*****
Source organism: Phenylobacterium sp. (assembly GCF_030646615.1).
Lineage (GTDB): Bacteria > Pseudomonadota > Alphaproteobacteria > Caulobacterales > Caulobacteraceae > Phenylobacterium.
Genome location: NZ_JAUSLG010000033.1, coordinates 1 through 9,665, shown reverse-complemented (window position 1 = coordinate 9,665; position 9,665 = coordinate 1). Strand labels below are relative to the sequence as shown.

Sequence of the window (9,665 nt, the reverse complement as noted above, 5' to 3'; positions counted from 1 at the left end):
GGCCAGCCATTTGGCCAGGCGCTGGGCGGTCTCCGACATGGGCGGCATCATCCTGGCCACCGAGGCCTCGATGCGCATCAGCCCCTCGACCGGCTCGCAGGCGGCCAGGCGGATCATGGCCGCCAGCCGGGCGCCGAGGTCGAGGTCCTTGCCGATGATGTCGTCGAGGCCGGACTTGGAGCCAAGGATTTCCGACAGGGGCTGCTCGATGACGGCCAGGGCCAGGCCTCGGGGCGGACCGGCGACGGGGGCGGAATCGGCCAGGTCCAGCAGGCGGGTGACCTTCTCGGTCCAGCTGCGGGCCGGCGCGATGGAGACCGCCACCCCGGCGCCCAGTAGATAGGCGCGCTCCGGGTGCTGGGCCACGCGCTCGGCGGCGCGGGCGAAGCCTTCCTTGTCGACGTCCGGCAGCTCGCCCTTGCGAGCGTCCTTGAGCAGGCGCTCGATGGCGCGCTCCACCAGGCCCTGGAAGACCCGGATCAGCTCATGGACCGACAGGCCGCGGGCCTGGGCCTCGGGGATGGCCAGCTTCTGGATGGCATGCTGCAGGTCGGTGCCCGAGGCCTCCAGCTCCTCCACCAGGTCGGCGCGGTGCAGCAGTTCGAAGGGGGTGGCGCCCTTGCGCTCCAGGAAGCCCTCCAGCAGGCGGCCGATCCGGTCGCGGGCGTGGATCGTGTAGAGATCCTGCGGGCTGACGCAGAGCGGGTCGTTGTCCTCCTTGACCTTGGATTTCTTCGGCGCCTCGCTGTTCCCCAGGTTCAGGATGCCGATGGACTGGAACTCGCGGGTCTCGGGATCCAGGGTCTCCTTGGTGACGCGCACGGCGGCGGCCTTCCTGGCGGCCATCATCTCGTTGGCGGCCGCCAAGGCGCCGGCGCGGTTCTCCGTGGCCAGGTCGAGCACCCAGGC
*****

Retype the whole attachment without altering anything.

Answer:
Source organism: Phenylobacterium sp. (assembly GCF_030646615.1).
Lineage (GTDB): Bacteria > Pseudomonadota > Alphaproteobacteria > Caulobacterales > Caulobacteraceae > Phenylobacterium.
Genome location: NZ_JAUSLG010000033.1, coordinates 1 through 9,665, shown reverse-complemented (window position 1 = coordinate 9,665; position 9,665 = coordinate 1). Strand labels below are relative to the sequence as shown.

Sequence of the window (9,665 nt, the reverse complement as noted above, 5' to 3'; positions counted from 1 at the left end):
GGCCAGCCATTTGGCCAGGCGCTGGGCGGTCTCCGACATGGGCGGCATCATCCTGGCCACCGAGGCCTCGATGCGCATCAGCCCCTCGACCGGCTCGCAGGCGGCCAGGCGGATCATGGCCGCCAGCCGGGCGCCGAGGTCGAGGTCCTTGCCGATGATGTCGTCGAGGCCGGACTTGGAGCCAAGGATTTCCGACAGGGGCTGCTCGATGACGGCCAGGGCCAGGCCTCGGGGCGGACCGGCGACGGGGGCGGAATCGGCCAGGTCCAGCAGGCGGGTGACCTTCTCGGTCCAGCTGCGGGCCGGCGCGATGGAGACCGCCACCCCGGCGCCCAGTAGATAGGCGCGCTCCGGGTGCTGGGCCACGCGCTCGGCGGCGCGGGCGAAGCCTTCCTTGTCGACGTCCGGCAGCTCGCCCTTGCGAGCGTCCTTGAGCAGGCGCTCGATGGCGCGCTCCACCAGGCCCTGGAAGACCCGGATCAGCTCATGGACCGACAGGCCGCGGGCCTGGGCCTCGGGGATGGCCAGCTTCTGGATGGCATGCTGCAGGTCGGTGCCCGAGGCCTCCAGCTCCTCCACCAGGTCGGCGCGGTGCAGCAGTTCGAAGGGGGTGGCGCCCTTGCGCTCCAGGAAGCCCTCCAGCAGGCGGCCGATCCGGTCGCGGGCGTGGATCGTGTAGAGATCCTGCGGGCTGACGCAGAGCGGGTCGTTGTCCTCCTTGACCTTGGATTTCTTCGGCGCCTCGCTGTTCCCCAGGTTCAGGATGCCGATGGACTGGAACTCGCGGGTCTCGGGATCCAGGGTCTCCTTGGTGACGCGCACGGCGGCGGCCTTCCTGGCGGCCATCATCTCGTTGGCGGCCGCCAAGGCGCCGGCGCGGTTCTCCGTGGCCAGGTCGAGCACCCAGGC